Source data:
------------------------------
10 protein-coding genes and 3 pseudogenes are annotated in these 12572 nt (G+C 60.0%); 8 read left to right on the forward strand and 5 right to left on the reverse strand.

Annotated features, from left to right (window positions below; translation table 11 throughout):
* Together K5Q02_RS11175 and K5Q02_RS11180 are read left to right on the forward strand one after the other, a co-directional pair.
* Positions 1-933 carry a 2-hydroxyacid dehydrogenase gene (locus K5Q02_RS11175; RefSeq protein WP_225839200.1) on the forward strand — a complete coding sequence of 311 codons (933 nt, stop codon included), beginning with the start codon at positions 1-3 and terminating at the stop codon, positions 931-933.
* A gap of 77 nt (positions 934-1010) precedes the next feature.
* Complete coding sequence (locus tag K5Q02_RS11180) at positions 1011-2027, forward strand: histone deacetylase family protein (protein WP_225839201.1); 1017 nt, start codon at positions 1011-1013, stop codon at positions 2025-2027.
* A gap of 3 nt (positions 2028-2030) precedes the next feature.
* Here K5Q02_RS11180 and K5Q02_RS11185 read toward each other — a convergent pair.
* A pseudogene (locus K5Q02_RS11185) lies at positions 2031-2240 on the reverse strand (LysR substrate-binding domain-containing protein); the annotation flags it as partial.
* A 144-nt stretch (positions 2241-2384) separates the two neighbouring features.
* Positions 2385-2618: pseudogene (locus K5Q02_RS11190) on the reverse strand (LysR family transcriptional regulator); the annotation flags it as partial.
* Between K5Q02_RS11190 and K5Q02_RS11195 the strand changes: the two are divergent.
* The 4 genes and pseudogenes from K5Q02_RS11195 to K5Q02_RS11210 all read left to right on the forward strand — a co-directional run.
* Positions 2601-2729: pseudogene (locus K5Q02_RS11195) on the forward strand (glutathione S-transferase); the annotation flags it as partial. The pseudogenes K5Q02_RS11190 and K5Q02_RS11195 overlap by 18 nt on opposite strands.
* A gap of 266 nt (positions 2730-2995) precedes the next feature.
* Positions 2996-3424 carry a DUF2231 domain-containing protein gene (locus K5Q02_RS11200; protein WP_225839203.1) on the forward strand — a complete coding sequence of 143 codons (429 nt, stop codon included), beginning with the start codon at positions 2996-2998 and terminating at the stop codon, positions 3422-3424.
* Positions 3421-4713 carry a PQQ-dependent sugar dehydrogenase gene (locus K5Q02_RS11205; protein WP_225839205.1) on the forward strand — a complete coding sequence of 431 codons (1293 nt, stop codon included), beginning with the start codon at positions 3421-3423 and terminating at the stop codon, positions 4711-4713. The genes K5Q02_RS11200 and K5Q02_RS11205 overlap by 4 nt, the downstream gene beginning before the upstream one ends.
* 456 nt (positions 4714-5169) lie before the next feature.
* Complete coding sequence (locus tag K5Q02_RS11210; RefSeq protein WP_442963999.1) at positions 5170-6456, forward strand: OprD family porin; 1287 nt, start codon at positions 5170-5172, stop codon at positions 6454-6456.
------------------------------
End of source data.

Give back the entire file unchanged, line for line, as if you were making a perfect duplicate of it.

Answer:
10 protein-coding genes and 3 pseudogenes are annotated in these 12572 nt (G+C 60.0%); 8 read left to right on the forward strand and 5 right to left on the reverse strand.

Annotated features, from left to right (window positions below; translation table 11 throughout):
* Together K5Q02_RS11175 and K5Q02_RS11180 are read left to right on the forward strand one after the other, a co-directional pair.
* Positions 1-933 carry a 2-hydroxyacid dehydrogenase gene (locus K5Q02_RS11175; RefSeq protein WP_225839200.1) on the forward strand — a complete coding sequence of 311 codons (933 nt, stop codon included), beginning with the start codon at positions 1-3 and terminating at the stop codon, positions 931-933.
* A gap of 77 nt (positions 934-1010) precedes the next feature.
* Complete coding sequence (locus tag K5Q02_RS11180) at positions 1011-2027, forward strand: histone deacetylase family protein (protein WP_225839201.1); 1017 nt, start codon at positions 1011-1013, stop codon at positions 2025-2027.
* A gap of 3 nt (positions 2028-2030) precedes the next feature.
* Here K5Q02_RS11180 and K5Q02_RS11185 read toward each other — a convergent pair.
* A pseudogene (locus K5Q02_RS11185) lies at positions 2031-2240 on the reverse strand (LysR substrate-binding domain-containing protein); the annotation flags it as partial.
* A 144-nt stretch (positions 2241-2384) separates the two neighbouring features.
* Positions 2385-2618: pseudogene (locus K5Q02_RS11190) on the reverse strand (LysR family transcriptional regulator); the annotation flags it as partial.
* Between K5Q02_RS11190 and K5Q02_RS11195 the strand changes: the two are divergent.
* The 4 genes and pseudogenes from K5Q02_RS11195 to K5Q02_RS11210 all read left to right on the forward strand — a co-directional run.
* Positions 2601-2729: pseudogene (locus K5Q02_RS11195) on the forward strand (glutathione S-transferase); the annotation flags it as partial. The pseudogenes K5Q02_RS11190 and K5Q02_RS11195 overlap by 18 nt on opposite strands.
* A gap of 266 nt (positions 2730-2995) precedes the next feature.
* Positions 2996-3424 carry a DUF2231 domain-containing protein gene (locus K5Q02_RS11200; protein WP_225839203.1) on the forward strand — a complete coding sequence of 143 codons (429 nt, stop codon included), beginning with the start codon at positions 2996-2998 and terminating at the stop codon, positions 3422-3424.
* Positions 3421-4713 carry a PQQ-dependent sugar dehydrogenase gene (locus K5Q02_RS11205; protein WP_225839205.1) on the forward strand — a complete coding sequence of 431 codons (1293 nt, stop codon included), beginning with the start codon at positions 3421-3423 and terminating at the stop codon, positions 4711-4713. The genes K5Q02_RS11200 and K5Q02_RS11205 overlap by 4 nt, the downstream gene beginning before the upstream one ends.
* 456 nt (positions 4714-5169) lie before the next feature.
* Complete coding sequence (locus tag K5Q02_RS11210; RefSeq protein WP_442963999.1) at positions 5170-6456, forward strand: OprD family porin; 1287 nt, start codon at positions 5170-5172, stop codon at positions 6454-6456.